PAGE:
Wireless Piggybacking Is Still Not A Problem

from the victimless-crime dept

For years, we've been pointing out that there's nothing unethical about borrowing an open wireless connection. Unfortunately, the stories on this subject just keep getting more hysterical. The latest example is a story from the UK that dubs the offense "wi-fi tapping" and reports that more than half of computer users have engaged in the practice, which it claims is illegal in the UK. Now, you might think that the fact that a majority of otherwise law-abiding Brits have engaged in piggybacking would be a reason to re-consider the law against it, but instead the story takes the opposite tack, sternly lecturing readers about the need to abstain from borrowing Internet access. Unfortunately, they never get around to explaining what's supposed to be wrong with it. They point out that people sometimes do illegal things with a borrowed wi-fi connection, but that's like saying you should never allow anyone to borrow your car because they might run someone over with it. And they insist that it's not a victimless crime because "A crime is perpetrated against the person who pays for the internet connection." But that's just circular logic. It's quite possible the owner of the network left it open on purpose, and in any event, if the piggybacker is just checking his email or engaging in light web surfing, the bandwidth being consumed is trivial. The "victim" is unlikely to even notice, and he certainly doesn't suffer any serious harm. Of course, there might be legitimate reasons, either security- or bandwidth-related, why someone would want to lock down his or her network. It's certainly worthwhile to educate users about the pros and cons of leaving your network open, and to provide them with directions for locking down their network if they wish to do so. But the police have much more important things to do than harassing people whose only crime is a compulsive need to check their email.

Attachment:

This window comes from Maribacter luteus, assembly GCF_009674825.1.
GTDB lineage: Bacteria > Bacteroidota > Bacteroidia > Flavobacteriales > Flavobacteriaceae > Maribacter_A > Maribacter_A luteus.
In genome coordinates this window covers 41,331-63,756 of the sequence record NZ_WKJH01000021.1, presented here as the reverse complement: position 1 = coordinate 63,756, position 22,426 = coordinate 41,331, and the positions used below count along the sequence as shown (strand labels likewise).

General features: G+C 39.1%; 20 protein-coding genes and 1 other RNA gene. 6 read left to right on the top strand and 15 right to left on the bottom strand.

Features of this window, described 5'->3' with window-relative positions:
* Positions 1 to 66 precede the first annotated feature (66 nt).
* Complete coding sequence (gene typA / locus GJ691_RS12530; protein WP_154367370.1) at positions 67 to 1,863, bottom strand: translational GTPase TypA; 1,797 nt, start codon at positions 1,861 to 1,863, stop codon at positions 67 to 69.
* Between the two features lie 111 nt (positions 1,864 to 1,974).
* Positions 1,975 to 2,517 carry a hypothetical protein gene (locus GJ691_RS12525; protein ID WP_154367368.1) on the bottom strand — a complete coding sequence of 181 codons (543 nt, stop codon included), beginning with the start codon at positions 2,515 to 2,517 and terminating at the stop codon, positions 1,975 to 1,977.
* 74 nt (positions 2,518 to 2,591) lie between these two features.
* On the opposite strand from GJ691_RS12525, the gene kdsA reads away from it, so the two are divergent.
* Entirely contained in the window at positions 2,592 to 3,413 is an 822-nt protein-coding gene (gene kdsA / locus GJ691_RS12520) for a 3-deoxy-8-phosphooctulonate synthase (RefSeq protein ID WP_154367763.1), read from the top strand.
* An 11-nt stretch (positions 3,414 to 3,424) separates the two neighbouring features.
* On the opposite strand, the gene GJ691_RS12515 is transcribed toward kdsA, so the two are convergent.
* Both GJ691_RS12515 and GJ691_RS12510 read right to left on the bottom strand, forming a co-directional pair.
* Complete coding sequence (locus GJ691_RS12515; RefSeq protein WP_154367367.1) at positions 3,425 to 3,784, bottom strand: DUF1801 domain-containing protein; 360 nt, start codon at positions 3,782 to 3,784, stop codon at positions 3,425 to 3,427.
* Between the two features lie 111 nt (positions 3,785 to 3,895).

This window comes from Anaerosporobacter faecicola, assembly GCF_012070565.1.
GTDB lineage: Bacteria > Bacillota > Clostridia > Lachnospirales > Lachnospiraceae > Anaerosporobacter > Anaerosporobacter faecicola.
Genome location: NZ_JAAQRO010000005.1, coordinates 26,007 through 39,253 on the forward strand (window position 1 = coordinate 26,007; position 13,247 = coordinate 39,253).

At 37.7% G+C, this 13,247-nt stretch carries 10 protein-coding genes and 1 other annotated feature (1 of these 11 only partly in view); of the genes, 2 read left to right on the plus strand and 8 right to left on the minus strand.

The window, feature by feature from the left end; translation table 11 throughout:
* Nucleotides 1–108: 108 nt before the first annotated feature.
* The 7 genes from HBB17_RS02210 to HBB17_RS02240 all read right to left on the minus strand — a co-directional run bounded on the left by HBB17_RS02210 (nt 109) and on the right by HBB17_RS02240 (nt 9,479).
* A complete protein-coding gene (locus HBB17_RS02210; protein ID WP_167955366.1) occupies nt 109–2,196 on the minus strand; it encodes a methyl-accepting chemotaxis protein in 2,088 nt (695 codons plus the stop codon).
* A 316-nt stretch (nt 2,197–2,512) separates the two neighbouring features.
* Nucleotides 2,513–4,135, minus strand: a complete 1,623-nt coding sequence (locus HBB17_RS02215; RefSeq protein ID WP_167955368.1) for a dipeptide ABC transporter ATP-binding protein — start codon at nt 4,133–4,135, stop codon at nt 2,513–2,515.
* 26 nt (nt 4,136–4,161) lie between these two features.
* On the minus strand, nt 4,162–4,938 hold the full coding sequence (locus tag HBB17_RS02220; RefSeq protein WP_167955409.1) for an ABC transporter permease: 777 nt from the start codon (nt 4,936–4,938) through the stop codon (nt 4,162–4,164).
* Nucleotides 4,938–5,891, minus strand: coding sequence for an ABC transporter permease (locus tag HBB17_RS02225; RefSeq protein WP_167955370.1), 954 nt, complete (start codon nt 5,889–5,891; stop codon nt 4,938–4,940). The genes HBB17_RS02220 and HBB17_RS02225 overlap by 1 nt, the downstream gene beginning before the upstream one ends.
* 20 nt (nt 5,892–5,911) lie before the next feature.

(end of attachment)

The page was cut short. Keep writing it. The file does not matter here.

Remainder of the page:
Filed Under: freeloaders, open access, uk, wifi


Reader Comments

Subscribe: RSS

View by: Time | Thread


  1. identicon
    Gojia, 15 Nov 2007 @ 4:39pm

    Re: Free wifi

    If you are allowing people to do so I have no problems. You provideing wifi freely, that is an issue between you and your isp and the terms of service.

    I have problems when somebody uses a service that I am paying for for my personal use without my permmision. My signal my be leaving my property into the public domain but you are sending a signal into my property and then getting onto my network. I have the right to decide who is on and who is not. Just because a person does not know how to secure a network does not give a person the right to use it. Just because I leave my bike in the park unsecured does not give you the right to use it.

Add Your Comment

Have a Techdirt Account? Sign in now. Want one? Register here



Subscribe to the Techdirt Daily newsletter




Comment Options:

  • Use markdown. Use plain text.
  • Remember name/email/url (set a cookie)

Follow Techdirt
Techdirt Gear
Shop Now: I Invented Email
Advertisement
Report this ad  |  Hide Techdirt ads
Essential Reading
Techdirt Deals
Report this ad  |  Hide Techdirt ads
Techdirt Insider Chat
Advertisement
Report this ad  |  Hide Techdirt ads
Recent Stories
Advertisement
Report this ad  |  Hide Techdirt ads

Close

Email This

This feature is only available to registered users. Register or sign in to use it.